First, Henning Lund and others have said some complimentary things about me and my Boxers but let me add a little background. Following the famous C.C. Little, I am a mouse geneticist. My specialty has been the causation and analysis of genetic defects. I started in an Edinburgh lab (1959), which provided the first evidence that chemicals could cause such effects in fruit flies. I got the evidence in the mouse, took this to Oak Ridge Tenn. (1962-64) where equivalent work with radiation was in progress. Later was invited to a post in California to continue (1966-69), but then returned to work in Oak Ridge's sister lab in the UK at Harwell, where I ultimately finished up as Director of the Medical Research Council Mammalian Genetics Unit. I "retired" a few days ago, although I work on.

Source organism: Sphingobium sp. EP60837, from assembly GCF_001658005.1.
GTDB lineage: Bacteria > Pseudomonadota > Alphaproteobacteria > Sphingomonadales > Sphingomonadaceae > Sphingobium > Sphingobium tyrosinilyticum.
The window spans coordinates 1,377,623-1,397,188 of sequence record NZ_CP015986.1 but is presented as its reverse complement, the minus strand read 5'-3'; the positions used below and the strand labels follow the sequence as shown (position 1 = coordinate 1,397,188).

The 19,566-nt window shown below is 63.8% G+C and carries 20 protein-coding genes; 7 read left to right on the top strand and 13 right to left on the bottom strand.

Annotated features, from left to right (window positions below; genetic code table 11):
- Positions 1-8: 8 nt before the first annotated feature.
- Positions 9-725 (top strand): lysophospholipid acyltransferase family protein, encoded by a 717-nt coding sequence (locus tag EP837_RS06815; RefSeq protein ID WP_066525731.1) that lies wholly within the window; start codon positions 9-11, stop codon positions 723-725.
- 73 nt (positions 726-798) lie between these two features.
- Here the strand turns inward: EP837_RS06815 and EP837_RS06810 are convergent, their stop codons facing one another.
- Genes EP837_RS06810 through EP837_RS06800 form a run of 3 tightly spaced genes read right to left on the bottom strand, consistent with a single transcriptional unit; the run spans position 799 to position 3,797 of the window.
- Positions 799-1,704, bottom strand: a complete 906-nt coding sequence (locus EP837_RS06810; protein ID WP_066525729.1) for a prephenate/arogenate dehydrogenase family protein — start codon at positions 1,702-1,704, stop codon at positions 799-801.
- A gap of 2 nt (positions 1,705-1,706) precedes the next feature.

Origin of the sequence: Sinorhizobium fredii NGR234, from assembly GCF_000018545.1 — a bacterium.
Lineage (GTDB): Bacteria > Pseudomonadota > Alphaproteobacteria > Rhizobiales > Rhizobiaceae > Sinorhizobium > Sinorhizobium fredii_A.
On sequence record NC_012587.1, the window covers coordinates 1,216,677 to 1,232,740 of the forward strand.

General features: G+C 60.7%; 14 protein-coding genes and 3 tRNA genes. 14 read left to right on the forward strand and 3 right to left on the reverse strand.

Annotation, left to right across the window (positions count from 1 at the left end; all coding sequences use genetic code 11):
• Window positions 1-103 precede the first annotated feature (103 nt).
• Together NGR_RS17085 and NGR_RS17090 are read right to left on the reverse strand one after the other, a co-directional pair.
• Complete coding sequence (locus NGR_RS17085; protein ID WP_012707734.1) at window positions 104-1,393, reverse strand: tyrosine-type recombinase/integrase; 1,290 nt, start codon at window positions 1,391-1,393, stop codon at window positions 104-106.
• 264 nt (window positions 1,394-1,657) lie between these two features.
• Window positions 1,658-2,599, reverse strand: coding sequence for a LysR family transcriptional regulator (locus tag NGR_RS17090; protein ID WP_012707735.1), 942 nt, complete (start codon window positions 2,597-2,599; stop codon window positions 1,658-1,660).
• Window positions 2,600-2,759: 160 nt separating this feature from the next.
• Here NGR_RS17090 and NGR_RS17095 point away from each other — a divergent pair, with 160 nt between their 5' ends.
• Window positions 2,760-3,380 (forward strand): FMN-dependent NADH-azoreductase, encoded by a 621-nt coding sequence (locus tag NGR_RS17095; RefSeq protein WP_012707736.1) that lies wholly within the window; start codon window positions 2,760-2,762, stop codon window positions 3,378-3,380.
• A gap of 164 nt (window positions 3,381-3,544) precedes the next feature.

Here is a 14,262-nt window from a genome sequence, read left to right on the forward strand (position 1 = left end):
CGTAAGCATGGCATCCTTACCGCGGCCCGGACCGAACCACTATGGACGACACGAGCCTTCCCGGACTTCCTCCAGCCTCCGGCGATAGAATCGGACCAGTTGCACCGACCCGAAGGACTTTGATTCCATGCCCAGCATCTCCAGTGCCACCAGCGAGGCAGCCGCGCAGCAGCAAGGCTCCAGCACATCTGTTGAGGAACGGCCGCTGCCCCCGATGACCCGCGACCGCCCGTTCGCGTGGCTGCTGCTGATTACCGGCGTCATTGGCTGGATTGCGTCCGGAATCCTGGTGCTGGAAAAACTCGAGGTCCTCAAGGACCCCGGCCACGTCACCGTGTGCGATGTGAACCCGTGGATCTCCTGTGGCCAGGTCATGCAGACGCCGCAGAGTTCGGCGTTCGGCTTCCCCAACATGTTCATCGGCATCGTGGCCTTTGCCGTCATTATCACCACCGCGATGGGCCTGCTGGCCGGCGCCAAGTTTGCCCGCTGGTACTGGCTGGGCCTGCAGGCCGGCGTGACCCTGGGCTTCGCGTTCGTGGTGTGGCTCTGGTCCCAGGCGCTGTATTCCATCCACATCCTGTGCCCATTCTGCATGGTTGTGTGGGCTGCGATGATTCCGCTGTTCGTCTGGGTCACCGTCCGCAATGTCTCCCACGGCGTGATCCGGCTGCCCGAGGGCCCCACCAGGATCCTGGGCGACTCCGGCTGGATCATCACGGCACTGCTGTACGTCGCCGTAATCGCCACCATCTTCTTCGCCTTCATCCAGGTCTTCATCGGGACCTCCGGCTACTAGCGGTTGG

Before leaving California where I had attended a number of shows, I visited Cherokee Oaks Boxers and brought a bitch back to the UK where she was to found the present generation of Steynmeres. The beginning of Steymere started back in 1945 when my parents bought a bitch for breeding and showing. I took over in 1949 until I left home for University and working in the States. In the recent generation I have made up 9 champions and had several other CC winners. Throughout, I have intermixed American, British and Continental lines.

Showing rather gave way to dog defect genetics starting with Boxer PA in 1982, and I have since been involved with problems in other breeds. Showing has become increasingly half hearted in recent years, although I have been trying, unsuccessfully I'm afraid, to breed my own idea of a stunning Boxer, rather than someone else's.